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Both in my social media and work, there’s one new browser that everyone keeps talking about recently. It’s called Arc, and it promises to bring a fresh design and way to interact with the Internet.
So, I’ve been using Edge as my primary browser ever since Microsoft adopted Chromium. Will this new still-Chromium-based browser tempt me to switch? I know Safari, Chrome, Brave, and Firefox can’t.
So, let’s find out.
Arc: About and Installation
As mentioned above, Arc is based on Chromium, meaning that it has the same underlying engine as Google Chrome, New Microsoft Edge, and Brave. The benefit of using Chromium is that it should be compatible with most of the Internet, since Chromium holds the majority of the browser marketshare. Another benefit is that Arc should also be compatible with your Chrome extensions. You can even install them directly from the Chrome Web Store.
Currently, Arc is only available on macOS. According to the company, Windows version will come later this year. There’s also a companion app on iOS, but it’s not a full-fledged browser. We’ll talk more about it later.
As for installation, installing it is as simple as installing other Mac apps. Just download the package from Arc’s website, open it, and drag it to your Applications folder. What I like here is that it’s an offline installer, meaning that you just download once and good to go. It will update itself along the way.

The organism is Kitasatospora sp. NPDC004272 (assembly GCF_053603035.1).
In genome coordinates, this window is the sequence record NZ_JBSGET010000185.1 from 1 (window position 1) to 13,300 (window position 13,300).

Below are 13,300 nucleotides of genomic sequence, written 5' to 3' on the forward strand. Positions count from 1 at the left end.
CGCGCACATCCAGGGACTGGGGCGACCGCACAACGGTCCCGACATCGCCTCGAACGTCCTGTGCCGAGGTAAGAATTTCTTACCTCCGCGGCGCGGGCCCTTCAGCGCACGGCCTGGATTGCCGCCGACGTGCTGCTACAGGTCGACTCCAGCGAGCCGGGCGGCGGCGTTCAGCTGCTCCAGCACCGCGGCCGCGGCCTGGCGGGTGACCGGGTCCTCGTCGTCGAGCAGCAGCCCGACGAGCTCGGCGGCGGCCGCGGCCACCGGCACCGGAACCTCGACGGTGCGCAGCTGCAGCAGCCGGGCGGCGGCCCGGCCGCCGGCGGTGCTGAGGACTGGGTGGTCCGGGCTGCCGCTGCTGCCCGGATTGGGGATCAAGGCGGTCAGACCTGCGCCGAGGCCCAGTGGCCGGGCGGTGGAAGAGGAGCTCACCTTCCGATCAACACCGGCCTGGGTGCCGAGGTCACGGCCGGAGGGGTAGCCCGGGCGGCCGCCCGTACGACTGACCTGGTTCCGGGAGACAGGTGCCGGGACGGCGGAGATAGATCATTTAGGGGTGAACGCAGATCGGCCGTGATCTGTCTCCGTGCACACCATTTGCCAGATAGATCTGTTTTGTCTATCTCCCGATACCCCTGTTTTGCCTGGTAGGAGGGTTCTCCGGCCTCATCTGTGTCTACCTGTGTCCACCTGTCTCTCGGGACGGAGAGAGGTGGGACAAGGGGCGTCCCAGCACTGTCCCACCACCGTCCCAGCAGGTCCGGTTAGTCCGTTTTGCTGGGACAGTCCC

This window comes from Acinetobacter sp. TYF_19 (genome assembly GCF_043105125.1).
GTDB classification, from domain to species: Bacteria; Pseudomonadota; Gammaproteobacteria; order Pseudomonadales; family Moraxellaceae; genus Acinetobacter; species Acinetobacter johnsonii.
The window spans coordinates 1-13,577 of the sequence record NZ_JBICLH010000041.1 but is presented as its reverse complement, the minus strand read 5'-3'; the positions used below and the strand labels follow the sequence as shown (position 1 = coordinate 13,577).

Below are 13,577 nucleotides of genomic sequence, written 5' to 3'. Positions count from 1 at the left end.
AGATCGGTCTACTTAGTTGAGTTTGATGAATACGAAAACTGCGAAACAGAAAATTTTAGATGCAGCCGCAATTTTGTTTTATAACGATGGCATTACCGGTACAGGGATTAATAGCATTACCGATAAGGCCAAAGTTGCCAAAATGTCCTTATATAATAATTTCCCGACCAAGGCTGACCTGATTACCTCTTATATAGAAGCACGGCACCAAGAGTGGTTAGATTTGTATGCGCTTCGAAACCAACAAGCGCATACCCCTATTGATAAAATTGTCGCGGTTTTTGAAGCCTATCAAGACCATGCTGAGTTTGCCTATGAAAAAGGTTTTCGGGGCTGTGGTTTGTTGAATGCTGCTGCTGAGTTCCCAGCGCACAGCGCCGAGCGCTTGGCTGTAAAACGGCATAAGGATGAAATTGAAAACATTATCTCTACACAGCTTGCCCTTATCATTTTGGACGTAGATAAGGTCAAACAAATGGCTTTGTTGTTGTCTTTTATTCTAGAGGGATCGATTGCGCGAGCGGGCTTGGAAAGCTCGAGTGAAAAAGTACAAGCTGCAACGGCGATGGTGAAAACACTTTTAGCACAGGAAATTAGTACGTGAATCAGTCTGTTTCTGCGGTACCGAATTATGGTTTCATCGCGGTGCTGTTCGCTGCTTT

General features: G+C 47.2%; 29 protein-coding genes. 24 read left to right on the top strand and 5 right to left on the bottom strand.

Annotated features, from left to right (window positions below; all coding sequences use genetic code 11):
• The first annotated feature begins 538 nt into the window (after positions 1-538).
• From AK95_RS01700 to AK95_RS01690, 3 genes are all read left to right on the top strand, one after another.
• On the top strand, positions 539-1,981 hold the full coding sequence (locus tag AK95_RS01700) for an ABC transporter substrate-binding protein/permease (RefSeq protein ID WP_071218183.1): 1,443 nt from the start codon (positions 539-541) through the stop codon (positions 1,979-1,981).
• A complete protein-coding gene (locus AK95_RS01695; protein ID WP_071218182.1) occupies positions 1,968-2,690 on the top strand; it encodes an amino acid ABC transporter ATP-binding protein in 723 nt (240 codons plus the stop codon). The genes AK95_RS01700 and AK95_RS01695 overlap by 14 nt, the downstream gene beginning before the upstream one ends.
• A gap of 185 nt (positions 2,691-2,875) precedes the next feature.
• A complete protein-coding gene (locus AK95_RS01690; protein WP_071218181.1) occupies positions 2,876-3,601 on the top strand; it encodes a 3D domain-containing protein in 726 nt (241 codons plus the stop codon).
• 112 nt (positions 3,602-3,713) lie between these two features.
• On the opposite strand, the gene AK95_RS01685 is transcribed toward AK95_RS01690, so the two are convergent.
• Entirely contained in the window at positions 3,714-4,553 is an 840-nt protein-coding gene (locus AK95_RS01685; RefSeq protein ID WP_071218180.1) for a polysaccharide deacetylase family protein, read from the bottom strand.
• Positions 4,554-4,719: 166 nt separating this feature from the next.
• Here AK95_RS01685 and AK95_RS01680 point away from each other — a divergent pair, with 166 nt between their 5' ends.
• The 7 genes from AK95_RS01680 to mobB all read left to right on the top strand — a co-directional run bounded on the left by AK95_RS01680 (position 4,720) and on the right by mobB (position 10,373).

Arc: User Interface and Features
The main theme for Arc’s UI is simplicity and immersive-ness. The UI is so clean that sometimes it’s confusing, at least to me. It took me a couple of weeks to really appreciate its simplicity.
One of them is, by default, Arc will “archive” your unpinned browser tabs every 12 hours. Sure, you can disable it in Arc’s settings, but in the beginning you’ll be confused why your tabs keep disappearing. To be fair, though, you can easily pin your important browser tabs by dragging it to the upper area.
One thing I like from the cleanliness is that all additional information and tools (extensions, website capture, etc.) is neatly tucked in a single small window that you can quickly access by clicking an icon on the right side of your address bar.
Now, the beauty of Chromium browser is that the developers are free to add and customize the features they want, and Arc has a bunch of useful features built in:
Profiles and Spaces
Similar to other popular browsers, Arc also supports Profiles, which lets you have separate browsing data, saved passwords, etc. However, Arc takes it to the next level by abstracting it to Spaces, which is very handy to separate between personal, work, project-based browsing sessions. You can choose to use the same or different Profile when creating Spaces.